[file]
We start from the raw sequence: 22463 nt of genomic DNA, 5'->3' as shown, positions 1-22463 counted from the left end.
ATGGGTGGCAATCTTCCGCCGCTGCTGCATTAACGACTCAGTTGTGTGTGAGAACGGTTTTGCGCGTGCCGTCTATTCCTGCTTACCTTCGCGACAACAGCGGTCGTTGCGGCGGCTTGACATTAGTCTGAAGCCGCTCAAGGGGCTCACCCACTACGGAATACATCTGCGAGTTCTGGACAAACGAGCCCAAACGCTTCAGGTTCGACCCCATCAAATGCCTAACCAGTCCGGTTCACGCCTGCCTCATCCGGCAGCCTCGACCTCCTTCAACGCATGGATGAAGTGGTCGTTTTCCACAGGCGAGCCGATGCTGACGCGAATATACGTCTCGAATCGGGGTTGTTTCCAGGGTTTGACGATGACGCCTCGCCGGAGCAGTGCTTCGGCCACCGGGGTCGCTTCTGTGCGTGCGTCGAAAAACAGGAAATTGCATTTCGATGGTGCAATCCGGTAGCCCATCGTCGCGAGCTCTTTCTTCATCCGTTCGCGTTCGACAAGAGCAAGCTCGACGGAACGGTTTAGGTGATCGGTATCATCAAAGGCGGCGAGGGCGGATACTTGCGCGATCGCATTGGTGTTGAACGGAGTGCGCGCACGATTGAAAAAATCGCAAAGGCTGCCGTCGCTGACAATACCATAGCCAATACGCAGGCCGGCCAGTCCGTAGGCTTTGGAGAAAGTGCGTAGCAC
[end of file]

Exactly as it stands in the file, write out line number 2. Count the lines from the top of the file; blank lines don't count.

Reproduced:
ATGGGTGGCAATCTTCCGCCGCTGCTGCATTAACGACTCAGTTGTGTGTGAGAACGGTTTTGCGCGTGCCGTCTATTCCTGCTTACCTTCGCGACAACAGCGGTCGTTGCGGCGGCTTGACATTAGTCTGAAGCCGCTCAAGGGGCTCACCCACTACGGAATACATCTGCGAGTTCTGGACAAACGAGCCCAAACGCTTCAGGTTCGACCCCATCAAATGCCTAACCAGTCCGGTTCACGCCTGCCTCATCCGGCAGCCTCGACCTCCTTCAACGCATGGATGAAGTGGTCGTTTTCCACAGGCGAGCCGATGCTGACGCGAATATACGTCTCGAATCGGGGTTGTTTCCAGGGTTTGACGATGACGCCTCGCCGGAGCAGTGCTTCGGCCACCGGGGTCGCTTCTGTGCGTGCGTCGAAAAACAGGAAATTGCATTTCGATGGTGCAATCCGGTAGCCCATCGTCGCGAGCTCTTTCTTCATCCGTTCGCGTTCGACAAGAGCAAGCTCGACGGAACGGTTTAGGTGATCGGTATCATCAAAGGCGGCGAGGGCGGATACTTGCGCGATCGCATTGGTGTTGAACGGAGTGCGCGCACGATTGAAAAAATCGCAAAGGCTGCCGTCGCTGACAATACCATAGCCAATACGCAGGCCGGCCAGTCCGTAGGCTTTGGAGAAAGTGCGTAGCAC